In January this year, Moscow hosted talks between the two countries. Both sides have appointed special envoys to negotiate during discussions about normalizing relations. Turkish and Armenian airlines have resumed direct flights between the two countries and Armenia recently lifted its embargo of imports from Turkey.

There are many benefits to be had if Turkey and Armenia find a way to normalize relations. Armenia is a poor, landlocked country in the South Caucasus that has missed out on many of the big infrastructure projects in the region in recent decades. Reopening the border with Turkey could create new economic and investment opportunities that might not only benefit Armenia but also the wider region.

Because of the war in Ukraine, this issue will also now be on the back burner for Moscow. Far from Russia hosting further talks between Turkey and Armenia, Turkey is now hosting talks between Russia and Ukraine.

The issue of normalization of relations between Turkey and Armenia is linked to Armenian-Azerbaijani relations. Turkey will want a commitment from Armenia that it will work to resolve the outstanding issues with Azerbaijan before Ankara and Yerevan can normalize. Therefore, the prospects of Turkish-Armenian normalization remain dim.

Finally, the talks in Vienna between the US and Iran about the latter’s nuclear program might be affected by the breakdown in relations between Washington and Moscow. Since the original Joint Comprehensive Plan of Action, also known as the Iran nuclear deal, was signed in 2015, Moscow has backed Tehran by providing diplomatic cover, both within the UN Security Council and as part of the P5+1 negotiation framework that includes the UK, France, China and Germany in addition to the US and Russia.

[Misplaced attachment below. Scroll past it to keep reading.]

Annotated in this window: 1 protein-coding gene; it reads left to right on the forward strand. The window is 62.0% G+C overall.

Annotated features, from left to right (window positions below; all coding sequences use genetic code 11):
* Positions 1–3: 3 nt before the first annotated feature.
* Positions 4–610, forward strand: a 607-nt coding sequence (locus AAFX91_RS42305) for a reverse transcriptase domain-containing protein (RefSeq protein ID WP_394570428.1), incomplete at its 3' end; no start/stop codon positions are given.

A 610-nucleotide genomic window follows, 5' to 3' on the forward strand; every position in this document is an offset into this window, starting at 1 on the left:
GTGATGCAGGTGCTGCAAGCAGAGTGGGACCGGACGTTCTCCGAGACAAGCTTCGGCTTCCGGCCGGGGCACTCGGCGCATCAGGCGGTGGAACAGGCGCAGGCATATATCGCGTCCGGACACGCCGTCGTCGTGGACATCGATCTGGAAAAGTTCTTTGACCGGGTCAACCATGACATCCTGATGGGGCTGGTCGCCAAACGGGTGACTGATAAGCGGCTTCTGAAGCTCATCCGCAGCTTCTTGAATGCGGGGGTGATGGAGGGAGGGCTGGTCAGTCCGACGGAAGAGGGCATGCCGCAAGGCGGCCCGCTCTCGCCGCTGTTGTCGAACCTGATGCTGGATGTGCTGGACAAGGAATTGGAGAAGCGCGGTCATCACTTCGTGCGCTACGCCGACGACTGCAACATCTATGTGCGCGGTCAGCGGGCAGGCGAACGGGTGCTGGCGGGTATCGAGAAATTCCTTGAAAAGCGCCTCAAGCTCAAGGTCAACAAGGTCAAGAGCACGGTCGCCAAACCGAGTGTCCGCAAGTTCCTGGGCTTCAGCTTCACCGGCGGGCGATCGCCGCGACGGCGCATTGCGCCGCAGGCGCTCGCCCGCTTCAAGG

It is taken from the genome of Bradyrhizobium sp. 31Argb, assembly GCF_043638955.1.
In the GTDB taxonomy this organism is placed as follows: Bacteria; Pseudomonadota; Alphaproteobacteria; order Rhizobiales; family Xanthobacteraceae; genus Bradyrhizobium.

In many ways, Russia is America’s main interlocutor in the ongoing indirect talks with Iran in Austria. It is inconceivable that the talks in Vienna should continue, given the current state of US-Russian relations. However, the breakdown of the talks could be a blessing in disguise, as they have resulted in little meaningful progress in recent months. Iran continues to drag them out based on a perception that a new deal can be agreed, while continuously squeezing new concessions from the US.

A collapse of the negotiations might usher in a more realistic policy toward Iran, focused not only on curtailing its nuclear-weapons program but also reining in Tehran’s malign influence in the region.

The geopolitical consequences of the war in Ukraine are unknown and will not be fully felt for years. Unfortunately, they will not be limited to Ukraine. Other important issues, such as peace and stability in the South Caucasus, might remain unaddressed for even longer, unless smaller regional countries stop relying on Russia and take it upon themselves to act.

The world is entering uncharted territory.

• Luke Coffey is the director of the Douglas and Sarah Allison Center for Foreign Policy at the Heritage Foundation. Twitter: @LukeDCoffey

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Arab News is Saudi Arabia's first English-language newspaper. It was founded in 1975 by Hisham and Mohammed Ali Hafiz. Today, it is one of 29 publications produced by Saudi Research & Publishing Company (SRPC), a subsidiary of Saudi Research & Marketing Group (SRMG).